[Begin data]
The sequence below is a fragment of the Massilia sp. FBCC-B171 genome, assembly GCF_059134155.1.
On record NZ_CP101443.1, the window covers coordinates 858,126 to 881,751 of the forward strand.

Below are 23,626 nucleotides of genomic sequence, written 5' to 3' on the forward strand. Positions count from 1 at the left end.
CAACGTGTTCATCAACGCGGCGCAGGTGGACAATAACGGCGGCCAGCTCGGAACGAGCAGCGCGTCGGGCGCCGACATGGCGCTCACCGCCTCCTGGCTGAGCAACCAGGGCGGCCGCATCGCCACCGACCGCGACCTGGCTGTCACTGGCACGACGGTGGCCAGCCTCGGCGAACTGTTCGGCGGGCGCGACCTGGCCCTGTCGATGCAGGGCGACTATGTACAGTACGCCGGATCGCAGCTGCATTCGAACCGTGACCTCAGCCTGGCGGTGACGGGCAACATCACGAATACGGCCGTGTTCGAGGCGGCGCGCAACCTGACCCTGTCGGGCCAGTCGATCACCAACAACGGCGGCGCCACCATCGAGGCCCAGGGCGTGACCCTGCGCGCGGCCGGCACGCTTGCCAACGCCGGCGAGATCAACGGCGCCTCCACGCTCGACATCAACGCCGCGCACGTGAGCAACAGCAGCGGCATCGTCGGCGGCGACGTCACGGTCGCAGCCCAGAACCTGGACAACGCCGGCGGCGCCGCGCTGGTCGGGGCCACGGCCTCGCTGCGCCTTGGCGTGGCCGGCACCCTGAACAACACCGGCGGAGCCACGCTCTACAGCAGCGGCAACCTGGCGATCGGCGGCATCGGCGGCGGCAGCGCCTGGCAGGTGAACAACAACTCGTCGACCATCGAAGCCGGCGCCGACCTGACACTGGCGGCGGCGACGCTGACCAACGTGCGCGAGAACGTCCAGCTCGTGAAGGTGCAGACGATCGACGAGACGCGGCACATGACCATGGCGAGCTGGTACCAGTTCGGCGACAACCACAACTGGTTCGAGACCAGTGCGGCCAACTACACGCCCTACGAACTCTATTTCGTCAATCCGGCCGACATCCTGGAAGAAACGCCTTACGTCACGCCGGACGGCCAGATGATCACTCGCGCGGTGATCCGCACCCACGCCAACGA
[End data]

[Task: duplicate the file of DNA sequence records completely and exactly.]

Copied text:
The sequence below is a fragment of the Massilia sp. FBCC-B171 genome, assembly GCF_059134155.1.
On record NZ_CP101443.1, the window covers coordinates 858,126 to 881,751 of the forward strand.

Below are 23,626 nucleotides of genomic sequence, written 5' to 3' on the forward strand. Positions count from 1 at the left end.
CAACGTGTTCATCAACGCGGCGCAGGTGGACAATAACGGCGGCCAGCTCGGAACGAGCAGCGCGTCGGGCGCCGACATGGCGCTCACCGCCTCCTGGCTGAGCAACCAGGGCGGCCGCATCGCCACCGACCGCGACCTGGCTGTCACTGGCACGACGGTGGCCAGCCTCGGCGAACTGTTCGGCGGGCGCGACCTGGCCCTGTCGATGCAGGGCGACTATGTACAGTACGCCGGATCGCAGCTGCATTCGAACCGTGACCTCAGCCTGGCGGTGACGGGCAACATCACGAATACGGCCGTGTTCGAGGCGGCGCGCAACCTGACCCTGTCGGGCCAGTCGATCACCAACAACGGCGGCGCCACCATCGAGGCCCAGGGCGTGACCCTGCGCGCGGCCGGCACGCTTGCCAACGCCGGCGAGATCAACGGCGCCTCCACGCTCGACATCAACGCCGCGCACGTGAGCAACAGCAGCGGCATCGTCGGCGGCGACGTCACGGTCGCAGCCCAGAACCTGGACAACGCCGGCGGCGCCGCGCTGGTCGGGGCCACGGCCTCGCTGCGCCTTGGCGTGGCCGGCACCCTGAACAACACCGGCGGAGCCACGCTCTACAGCAGCGGCAACCTGGCGATCGGCGGCATCGGCGGCGGCAGCGCCTGGCAGGTGAACAACAACTCGTCGACCATCGAAGCCGGCGCCGACCTGACACTGGCGGCGGCGACGCTGACCAACGTGCGCGAGAACGTCCAGCTCGTGAAGGTGCAGACGATCGACGAGACGCGGCACATGACCATGGCGAGCTGGTACCAGTTCGGCGACAACCACAACTGGTTCGAGACCAGTGCGGCCAACTACACGCCCTACGAACTCTATTTCGTCAATCCGGCCGACATCCTGGAAGAAACGCCTTACGTCACGCCGGACGGCCAGATGATCACTCGCGCGGTGATCCGCACCCACGCCAACGA